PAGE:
GSC Rescue operation allows to recover from a corrupted GSC RW, when it is not possible to update it using gsctool. Very few people outside of GSC firmware team would need to use this regularly, but it might come handy in situations like updating early DT chips.

Rescue procedure requires a utility, which can communicate with the GSC over UART, the utility is called rescue.

If you have Chrome OS chroot the utility can be generated by running sudo emerge cr50-utils and it becomes available as /usr/bin/cr50-rescue.

Building Your Own Rescue Utility Outside Chroot

If you are working outside chroot you can build your own rescue executable as follows (these instructions are for a recent Debian Mint environment, installing necessary packages could require different commands on different Linux distributions):

$ git clone https://chrome-internal.googlesource.com/chromeos/platform/cr50-utils
$ cd cr50-utils/software/tools/SPI
$ sudo apt-get install libc6 libelf-dev libgcc-s1 libssl-dev libstdc++6 libudev1 libusb-1.0-0-dev zlib1g
$ make rescue

This will create the rescue utility in the local directory, place it somewhere to make it available through PATH.

Performing GSC Rescue Procedure

To rescue H1 or DT chip which has a corrupted RW but is still ‘alive’, i.e. reacts with the RO boot console output to reset pulse generated by the adapter, first obtain a firmware image to rescue it to. If you have a chroot you can run sudo emerge chromeos-[ti|cr]50 and find the latest released image in

/opt/google/[cr|ti]50/firmware/[cr|ti]50.bin.prepvt

or you can see the Care and Feeding document for your board of ask your colleagues where to get a GSC image to use.

Then to rescue the GSC chip, do the following:

  • disconnect terminal from the GSC console TTY device
  • invoke brescue.sh <path to the firmware image> <GSC console TTY device>
  • generate GSC reset pulse using instructions based on the adapter used to connect to the GSC (Servo Micro or C2D2). Another way to reset the GSC is to disconnect/reconnect the battery.

Note that resetting Dauntless using the key combo will not trigger a rescue attempt.

Here is an example of a Ti50 rescue session:

$ ../util/brescue.sh <path to>/ti50.bin.prepvt /dev/ttyUSB4
carved out binary /tmp/brescue.sh.y1uXW/rw.bin mapped to 0x88000
converted to /tmp/brescue.sh.y1uXW/rw.hex, waiting for target reset
flash_start_:  00008000 flash_end_:  00018000
low 00088000, high 000fffff
base 00088000, size 00078000
..maxAdr 0x00100000
..dropped to 0x000f08e8
..skipping from 0x00084000 to 0x00088000
435 frames
(waiting for "Bldr |")
Ravn4|00100000 7f4bdb+
Himg =DE83C230..A01206DE : 1
Hfss =3F08D3AE..015B326D : 1
Hinf =00CFE4A6..B4FEEEDC : 1
jump @00100400

Bldr |(waiting for "oops?|")694539 76b844
oops?|0.1.2.3.4.5.6.7.8.9.10.11.12.13.14.15.16.17.18.19.20.21.22.23.24.25.26.27.28.29.30.31.32.33.34.35.36.37.38.39.40.41.42.43.44.45.46.47.48.49.50.51.52.53.54.55.56.57.58.59.60.61.62.63.64.65.66.67.68.69.70.71.72.73.74.75.76.77.78.79.80.81.82.83.84.85.86.87.88.89.90.91.92.93.94.95.96.97.98.99.100.101.102.103.104.105.106.107.108.109.110.111.112.113.114.115.116.117.118.119.120.121.122.123.124.125.126.127.128.129.130.131.132.133.134.135.136.137.138.139.140.141.142.143.144.145.146.147.148.149.150.151.152.153.154.155.156.157.158.159.160.161.162.163.164.165.166.167.168.169.170.171.172.173.174.175.176.177.178.179.180.181.182.183.184.185.186.187.188.189.190.191.192.193.194.195.196.197.198.199.200.201.202.203.204.205.206.207.208.209.210.211.212.213.214.215.216.217.218.219.220.221.222.223.224.225.226.227.228.229.230.231.232.233.234.235.236.237.238.239.240.241.242.243.244.245.246.247.248.249.250.251.252.253.254.255.256.257.258.259.260.261.262.263.264.265.266.267.268.269.270.271.272.273.274.275.276.277.278.279.280.281.282.283.284.285.286.287.288.289.290.291.292.293.294.295.296.297.298.299.300.301.302.303.304.305.306.307.308.309.310.311.312.313.314.315.316.317.318.319.320.321.322.323.324.325.326.327.328.329.330.331.332.333.334.335.336.337.338.339.340.341.342.343.344.345.346.347.348.349.350.351.352.353.354.355.356.357.358.359.360.361.362.363.364.365.366.367.368.369.370.371.372.373.374.375.376.377.378.379.380.381.382.383.384.385.386.387.388.389.390.391.392.393.394.395.396.397.398.399.400.401.402.403.404.405.406.407.408.409.410.411.412.413.414.415.416.417.418.419.420.421.422.423.424.425.426.427.428.429.430.431.432.433.434.done!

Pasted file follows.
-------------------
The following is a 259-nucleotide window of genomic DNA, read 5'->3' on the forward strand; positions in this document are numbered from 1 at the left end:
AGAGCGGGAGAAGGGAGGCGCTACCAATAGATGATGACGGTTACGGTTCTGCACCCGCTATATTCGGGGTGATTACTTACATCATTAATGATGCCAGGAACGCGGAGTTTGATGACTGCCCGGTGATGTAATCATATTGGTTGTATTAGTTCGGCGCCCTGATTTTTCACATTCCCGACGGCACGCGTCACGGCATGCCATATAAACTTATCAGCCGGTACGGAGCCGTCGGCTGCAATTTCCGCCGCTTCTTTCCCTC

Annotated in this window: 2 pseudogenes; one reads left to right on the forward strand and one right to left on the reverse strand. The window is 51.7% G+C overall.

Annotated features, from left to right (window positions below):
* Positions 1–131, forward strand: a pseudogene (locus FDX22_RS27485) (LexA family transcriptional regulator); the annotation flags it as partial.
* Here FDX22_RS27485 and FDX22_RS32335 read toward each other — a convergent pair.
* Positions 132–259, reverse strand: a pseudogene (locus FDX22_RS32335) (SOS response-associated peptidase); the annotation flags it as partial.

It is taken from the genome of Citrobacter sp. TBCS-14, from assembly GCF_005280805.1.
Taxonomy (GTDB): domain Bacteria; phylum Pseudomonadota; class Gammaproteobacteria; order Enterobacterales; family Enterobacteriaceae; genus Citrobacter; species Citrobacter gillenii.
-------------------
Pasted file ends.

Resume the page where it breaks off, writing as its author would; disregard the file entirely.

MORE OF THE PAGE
Rescue Troubleshooting

Sometimes after a successful rescue where the GSC starts the RW successfully and shows up on CCD, the ChromeOS device still fails to boot and falls into recovery. This could be due to stale TPM data.

If your device continuously falls into recovery on reboots after rescue, boot to an OS test image via USB through the recovery screen. Once booted in the OS test image, issue the crossystem clear_tpm_owner_request=1 command on the kernel console. Reboot and allow the OS on disk to boot.